USAK experts conducted an exclusive and extensive interview with Director of the Brookings Institution, Strobe Talbott.
How do you evaluate recent Turkey-US relations?
Strobe Talbott: It's definitely a strange relationship in terms of the US’ foreign policy considerations, and it also brings a degree of concern in regards to the evolution of the Turkish civil society and Turkish politics. Both countries’ policies and practices are in different positions. It was an honor for our institution to host PM Erdogan who delivered a speech not so long ago. Foreign Minister Davutoglu has also done so on many occasions. But just as Turkish commentators and politicians, along with the PM, are very candid in expressing concerns and criticisms about the issues happening in Europe, in the US and with the US’ policies, it is important to take notice that people who participate in US politics are diverse and very popularistic. The US has a noisy democracy and people are going to frankly express their opinions, including the members of congress who have long track records of being supportive of US-Turkish relations.
It's my point of view that the basic logic of the US -Turkish relationship, going back at least to the beginning of the Cold War in the aftermath of WWII, is still very much intact, and for an unfortunate reason, or multiple unfortunate reasons, this logic in the US-Turkish relationship is stronger now than before.
Mr. Davutoglu is famous for an expression that he doesn't use very often anymore, “zero problems with neighbors”. Now, Turkey has zero neighbors without problems. Each of those problematic neighbors is a problem for the US as well. So, that means a strong relationship between a stable democratic US and a stable democratic Turkey is, if anything, more important than it has been in decades. Moreover, in regards to Turkey's three neighbors just across the Black Sea – Ukraine, Russia, and Georgia – it is observed that the relations among these countries are at critical points right now. There is a major conflict, just across the Black Sea from Turkey and Turkey has developed a strong relationship with all of those countries in the region. But the role that Turkey can play is larger than the role it is playing now for a variety of reasons. One reason can be seen particularly in the run up to the election where PM Erdogan did very well, namely, a preoccupation with controversies in domestic politics.
With regard to Ukraine, it is harder for Turkey to maintain a steady relationship with both Russia and Ukraine. Then, the issue of Turkey's European vocation, its aspiration to be a part of EU, and its status as an ally of the US have been supported by the many in the US for decades. It used to be said, up until the early 90s, that Turkey was a particularly important ally because it was on the front line of the Cold War. We are not back in the Cold War now, it's not an accurate description of the situation that resulted from Russia's annexation of Crimea, but we are definitely in a period where partnership between the former Soviet Republic and Russia is expanding.
Going back to the Ukrainian crisis, do you think the crisis ended with the annexation of Crimea?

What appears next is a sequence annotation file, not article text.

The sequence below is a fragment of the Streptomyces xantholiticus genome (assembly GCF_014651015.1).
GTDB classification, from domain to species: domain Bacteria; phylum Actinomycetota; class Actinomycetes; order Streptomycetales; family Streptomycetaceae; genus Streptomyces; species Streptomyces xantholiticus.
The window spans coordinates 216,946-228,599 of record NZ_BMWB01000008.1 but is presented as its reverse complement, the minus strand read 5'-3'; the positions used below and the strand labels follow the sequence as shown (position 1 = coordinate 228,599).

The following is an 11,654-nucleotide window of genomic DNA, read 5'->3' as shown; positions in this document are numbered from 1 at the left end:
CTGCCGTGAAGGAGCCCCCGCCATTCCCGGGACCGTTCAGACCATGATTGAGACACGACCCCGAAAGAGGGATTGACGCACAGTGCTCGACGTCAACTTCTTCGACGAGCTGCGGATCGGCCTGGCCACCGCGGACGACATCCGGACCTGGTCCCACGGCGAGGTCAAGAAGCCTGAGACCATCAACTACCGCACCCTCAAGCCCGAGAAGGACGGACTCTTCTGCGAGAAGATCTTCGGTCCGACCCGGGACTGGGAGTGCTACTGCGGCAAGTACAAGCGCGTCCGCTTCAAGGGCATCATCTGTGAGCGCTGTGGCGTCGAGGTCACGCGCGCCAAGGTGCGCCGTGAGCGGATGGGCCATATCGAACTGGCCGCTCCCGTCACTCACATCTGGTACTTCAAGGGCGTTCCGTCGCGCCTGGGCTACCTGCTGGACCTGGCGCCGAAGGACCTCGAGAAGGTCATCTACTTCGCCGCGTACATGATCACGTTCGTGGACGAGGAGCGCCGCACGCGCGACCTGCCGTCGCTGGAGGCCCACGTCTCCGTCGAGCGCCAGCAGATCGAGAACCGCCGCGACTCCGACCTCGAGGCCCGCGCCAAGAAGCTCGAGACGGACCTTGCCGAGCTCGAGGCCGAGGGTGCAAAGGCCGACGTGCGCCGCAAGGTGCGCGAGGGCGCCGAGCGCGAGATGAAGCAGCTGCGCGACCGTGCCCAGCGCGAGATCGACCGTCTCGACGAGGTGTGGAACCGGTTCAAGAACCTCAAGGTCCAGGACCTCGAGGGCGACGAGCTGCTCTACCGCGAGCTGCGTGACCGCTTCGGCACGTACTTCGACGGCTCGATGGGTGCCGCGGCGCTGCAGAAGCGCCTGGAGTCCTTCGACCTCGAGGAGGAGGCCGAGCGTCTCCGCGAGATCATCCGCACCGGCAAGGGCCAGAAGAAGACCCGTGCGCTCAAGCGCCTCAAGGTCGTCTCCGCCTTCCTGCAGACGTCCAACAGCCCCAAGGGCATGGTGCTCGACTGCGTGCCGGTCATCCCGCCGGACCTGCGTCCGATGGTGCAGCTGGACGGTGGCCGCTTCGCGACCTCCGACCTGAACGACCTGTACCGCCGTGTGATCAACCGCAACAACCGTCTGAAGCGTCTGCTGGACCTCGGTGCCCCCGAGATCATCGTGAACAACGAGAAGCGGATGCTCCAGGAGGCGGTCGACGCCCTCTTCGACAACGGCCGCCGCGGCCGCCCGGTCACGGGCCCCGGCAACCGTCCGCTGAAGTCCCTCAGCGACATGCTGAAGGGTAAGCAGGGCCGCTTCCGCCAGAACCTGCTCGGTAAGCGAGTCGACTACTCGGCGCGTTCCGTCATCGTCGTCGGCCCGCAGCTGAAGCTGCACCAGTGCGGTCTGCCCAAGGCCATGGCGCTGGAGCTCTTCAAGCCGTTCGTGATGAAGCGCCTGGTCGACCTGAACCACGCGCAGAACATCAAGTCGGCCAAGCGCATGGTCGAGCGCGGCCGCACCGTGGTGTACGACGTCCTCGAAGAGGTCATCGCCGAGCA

Strobe Talbott: No, the crisis still continues. The newspaper Today’s Feature published photographs showing the buildup of Russian forces on the Ukrainian border. Moreover, the infiltration – if not 'invasion' by stealth – is still happening in the eastern part of Ukraine. There is absolutely no doubt that the Russian strategy or tactic is to destabilize a country that is on its own borders. In addition, this destabilization is not only dangerous for Ukraine, it is also dangerous for Russia and Turkey as well. It is just one more neighbor with a big problem and it is a big problem because the destabilization in Ukraine can radiate across other countries’ borders.
Do you think that Russia has an intention similar to what we saw in Crimea for the east of Ukraine? And how will the EU or European countries and the US react to such a move?
Strobe Talbott: It is doubtful that Russians would conduct a conventional invasion of Ukraine with tanks and troops and air cover, etc. because that would bring about a huge and unpredictable degree of bloodshed. And one of the ironies of what the Russian people have done so far is that, well, they have 'God grabbed' Crimea. They are trying to occupy one part of Ukraine, but they are losing the other part. All of this happened because Putin was convinced that as a result of a Western plot, Ukraine was going to be lost from Russia's sphere of influence and become part of the Western sphere of influence through an association agreement with the EU.
The strategic objective of Russia is to prevent Ukraine from ending up in the lap of, and what it sees as the sphere of influence, of the west. The consequence of what it is doing means that much of Ukraine will in fact want to accelerate its integration into the west because of the fear of Russia.
So, what is he going to do next?
Strobe Talbott: Probably what he is doing now in Ukraine is what I would describe as a kind of ‘Oozing’. ‘Oozing’ is the form of a virtual interference, or a real interference with a virtual invasion, employed through a combination of filth columnists and sympathizers of the presumably Russian speaking part of the Ukrainian population and Russians who have infiltrated certain sectors, including the military. What they're trying to do is to disrupt and make Ukraine’s May 25th election fail, and hopefully they not succeed, we have to hope they will not succeed but that's what they're going to try to do.